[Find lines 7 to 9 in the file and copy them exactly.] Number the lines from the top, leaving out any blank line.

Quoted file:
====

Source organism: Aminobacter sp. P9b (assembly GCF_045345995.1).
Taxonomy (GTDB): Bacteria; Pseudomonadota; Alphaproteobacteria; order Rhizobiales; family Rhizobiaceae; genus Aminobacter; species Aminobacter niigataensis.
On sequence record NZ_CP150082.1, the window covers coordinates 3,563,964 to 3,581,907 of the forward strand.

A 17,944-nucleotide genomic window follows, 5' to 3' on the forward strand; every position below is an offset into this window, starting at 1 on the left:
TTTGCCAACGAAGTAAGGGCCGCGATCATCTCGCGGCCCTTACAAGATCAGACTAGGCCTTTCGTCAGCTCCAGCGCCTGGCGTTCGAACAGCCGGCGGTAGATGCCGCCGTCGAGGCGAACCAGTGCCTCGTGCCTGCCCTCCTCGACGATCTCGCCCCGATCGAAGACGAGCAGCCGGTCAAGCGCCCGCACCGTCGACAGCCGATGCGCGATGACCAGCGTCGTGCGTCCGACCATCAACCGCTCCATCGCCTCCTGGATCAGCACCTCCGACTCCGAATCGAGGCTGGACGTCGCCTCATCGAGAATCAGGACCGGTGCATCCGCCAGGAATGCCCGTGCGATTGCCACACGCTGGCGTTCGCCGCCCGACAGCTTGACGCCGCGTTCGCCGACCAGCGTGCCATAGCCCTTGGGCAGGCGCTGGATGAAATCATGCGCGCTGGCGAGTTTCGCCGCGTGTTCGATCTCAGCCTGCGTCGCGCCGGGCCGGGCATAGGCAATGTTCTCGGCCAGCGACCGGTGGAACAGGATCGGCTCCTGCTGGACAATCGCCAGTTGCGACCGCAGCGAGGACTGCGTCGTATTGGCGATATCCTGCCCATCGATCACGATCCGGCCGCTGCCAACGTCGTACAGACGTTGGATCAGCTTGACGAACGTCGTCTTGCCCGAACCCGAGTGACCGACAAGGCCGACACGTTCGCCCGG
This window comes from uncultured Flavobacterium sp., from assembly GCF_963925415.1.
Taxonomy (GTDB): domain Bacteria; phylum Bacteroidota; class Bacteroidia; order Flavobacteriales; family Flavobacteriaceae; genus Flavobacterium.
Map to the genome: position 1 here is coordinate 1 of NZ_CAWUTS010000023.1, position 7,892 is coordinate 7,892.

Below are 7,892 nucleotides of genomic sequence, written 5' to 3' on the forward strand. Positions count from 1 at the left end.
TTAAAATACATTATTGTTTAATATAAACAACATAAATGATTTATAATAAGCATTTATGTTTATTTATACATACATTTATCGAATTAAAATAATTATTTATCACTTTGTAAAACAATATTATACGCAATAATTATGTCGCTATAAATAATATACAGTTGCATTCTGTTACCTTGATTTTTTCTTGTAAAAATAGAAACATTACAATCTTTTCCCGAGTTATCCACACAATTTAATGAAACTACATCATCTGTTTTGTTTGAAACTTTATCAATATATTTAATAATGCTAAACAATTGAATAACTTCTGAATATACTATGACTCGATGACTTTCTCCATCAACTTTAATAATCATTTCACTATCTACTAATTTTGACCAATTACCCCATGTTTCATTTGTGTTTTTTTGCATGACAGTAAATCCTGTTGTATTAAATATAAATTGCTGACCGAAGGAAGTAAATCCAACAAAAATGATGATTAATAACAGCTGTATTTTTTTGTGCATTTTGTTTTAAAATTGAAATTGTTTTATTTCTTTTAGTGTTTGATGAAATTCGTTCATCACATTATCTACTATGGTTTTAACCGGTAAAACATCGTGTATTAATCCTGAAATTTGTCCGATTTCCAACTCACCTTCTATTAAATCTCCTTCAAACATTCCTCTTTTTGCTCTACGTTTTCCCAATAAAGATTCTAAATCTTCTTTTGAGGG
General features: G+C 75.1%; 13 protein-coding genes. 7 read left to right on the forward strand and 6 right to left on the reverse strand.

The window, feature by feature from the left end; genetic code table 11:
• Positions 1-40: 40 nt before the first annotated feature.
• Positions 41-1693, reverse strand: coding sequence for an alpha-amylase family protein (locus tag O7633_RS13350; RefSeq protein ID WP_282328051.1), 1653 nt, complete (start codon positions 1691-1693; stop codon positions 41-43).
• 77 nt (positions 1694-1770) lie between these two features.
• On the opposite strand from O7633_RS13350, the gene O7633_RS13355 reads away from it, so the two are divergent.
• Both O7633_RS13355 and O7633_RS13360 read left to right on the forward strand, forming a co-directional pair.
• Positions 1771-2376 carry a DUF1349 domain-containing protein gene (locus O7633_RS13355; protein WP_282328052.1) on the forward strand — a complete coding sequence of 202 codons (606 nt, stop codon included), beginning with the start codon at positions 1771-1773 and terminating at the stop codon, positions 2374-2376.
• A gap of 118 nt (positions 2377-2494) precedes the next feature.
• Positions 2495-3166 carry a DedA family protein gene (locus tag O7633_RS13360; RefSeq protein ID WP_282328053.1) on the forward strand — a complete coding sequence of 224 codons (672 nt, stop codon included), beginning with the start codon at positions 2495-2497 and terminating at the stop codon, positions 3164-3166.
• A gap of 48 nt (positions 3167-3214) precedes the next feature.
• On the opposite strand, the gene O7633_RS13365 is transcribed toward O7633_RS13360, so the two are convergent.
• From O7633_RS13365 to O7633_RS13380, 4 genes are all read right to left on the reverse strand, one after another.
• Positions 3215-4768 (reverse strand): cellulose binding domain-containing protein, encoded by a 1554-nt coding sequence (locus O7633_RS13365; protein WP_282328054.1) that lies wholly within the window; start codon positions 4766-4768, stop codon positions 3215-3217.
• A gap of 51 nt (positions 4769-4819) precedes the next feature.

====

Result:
Taxonomy (GTDB): domain Bacteria; phylum Bacteroidota; class Bacteroidia; order Flavobacteriales; family Flavobacteriaceae; genus Flavobacterium.
Map to the genome: position 1 here is coordinate 1 of NZ_CAWUTS010000023.1, position 7,892 is coordinate 7,892.

Below are 7,892 nucleotides of genomic sequence, written 5' to 3' on the forward strand. Positions count from 1 at the left end.